FEDERAL RESERVE SYSTEM Definition

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FEDERAL RESERVE SYSTEM (The Fed) is the central bank of the United States created by Congress, consisting of a seven-member Board of Governors in Washington, D.C., 12 regional Federal Reserve Banks and depository institutions that are subject to reserve requirements. All national banks are members; state-chartered banks may elect to become members and state members are supervised by the Board of Governors and the Reserve Banks. Reserve requirements established by the Fed apply to nonmember depository institutions as well as member banks. Both classes of institutions share equal access to Federal Reserve discount borrowing privileges and Federal Reserve services.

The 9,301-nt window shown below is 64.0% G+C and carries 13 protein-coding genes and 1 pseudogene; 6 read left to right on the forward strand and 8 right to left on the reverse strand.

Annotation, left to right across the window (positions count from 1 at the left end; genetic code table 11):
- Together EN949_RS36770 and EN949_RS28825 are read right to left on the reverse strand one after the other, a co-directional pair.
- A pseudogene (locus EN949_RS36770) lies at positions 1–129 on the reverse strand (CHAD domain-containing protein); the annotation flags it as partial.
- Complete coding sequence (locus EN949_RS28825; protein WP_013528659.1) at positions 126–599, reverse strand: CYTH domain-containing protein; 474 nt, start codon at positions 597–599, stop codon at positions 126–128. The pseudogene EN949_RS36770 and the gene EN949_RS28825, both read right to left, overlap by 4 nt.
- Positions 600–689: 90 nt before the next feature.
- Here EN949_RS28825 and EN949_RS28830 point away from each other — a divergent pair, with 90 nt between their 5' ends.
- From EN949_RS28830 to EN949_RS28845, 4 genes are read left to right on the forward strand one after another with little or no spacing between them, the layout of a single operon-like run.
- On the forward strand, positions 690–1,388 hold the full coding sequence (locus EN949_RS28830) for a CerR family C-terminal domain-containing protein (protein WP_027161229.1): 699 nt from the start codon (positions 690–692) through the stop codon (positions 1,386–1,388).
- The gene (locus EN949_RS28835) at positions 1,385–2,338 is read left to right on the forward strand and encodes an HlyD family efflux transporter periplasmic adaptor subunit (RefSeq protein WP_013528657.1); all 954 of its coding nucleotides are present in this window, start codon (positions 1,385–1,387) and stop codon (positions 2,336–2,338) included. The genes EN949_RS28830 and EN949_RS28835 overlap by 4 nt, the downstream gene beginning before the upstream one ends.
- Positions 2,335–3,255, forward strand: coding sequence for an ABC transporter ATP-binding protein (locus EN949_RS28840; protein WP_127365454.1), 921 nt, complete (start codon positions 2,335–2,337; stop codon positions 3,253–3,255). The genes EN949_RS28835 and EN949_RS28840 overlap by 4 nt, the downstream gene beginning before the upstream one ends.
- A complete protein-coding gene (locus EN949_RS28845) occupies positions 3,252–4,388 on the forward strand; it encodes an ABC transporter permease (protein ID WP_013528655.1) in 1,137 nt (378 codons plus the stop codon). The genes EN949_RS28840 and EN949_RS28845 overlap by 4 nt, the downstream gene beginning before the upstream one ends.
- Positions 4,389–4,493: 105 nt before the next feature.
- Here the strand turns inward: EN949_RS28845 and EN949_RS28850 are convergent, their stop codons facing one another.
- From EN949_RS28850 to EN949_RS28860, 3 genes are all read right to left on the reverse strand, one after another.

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BOOK ENTRY TRANSACTION, in securities, is a transaction that does not entail physical transfer of paper securities. An entry is made on the books of a safekeeping depository showing the beneficial owner of the securities. This has become a standard transaction method for all U.S. Treasury, many U.S. Government agency securities and many tax­able and tax-exempt instruments.

GOING LONG is the purchase of commodities, bonds, or stock with no immediate intention of selling them, i.e. the purchase is for long term investment or speculation. See GOING SHORT.

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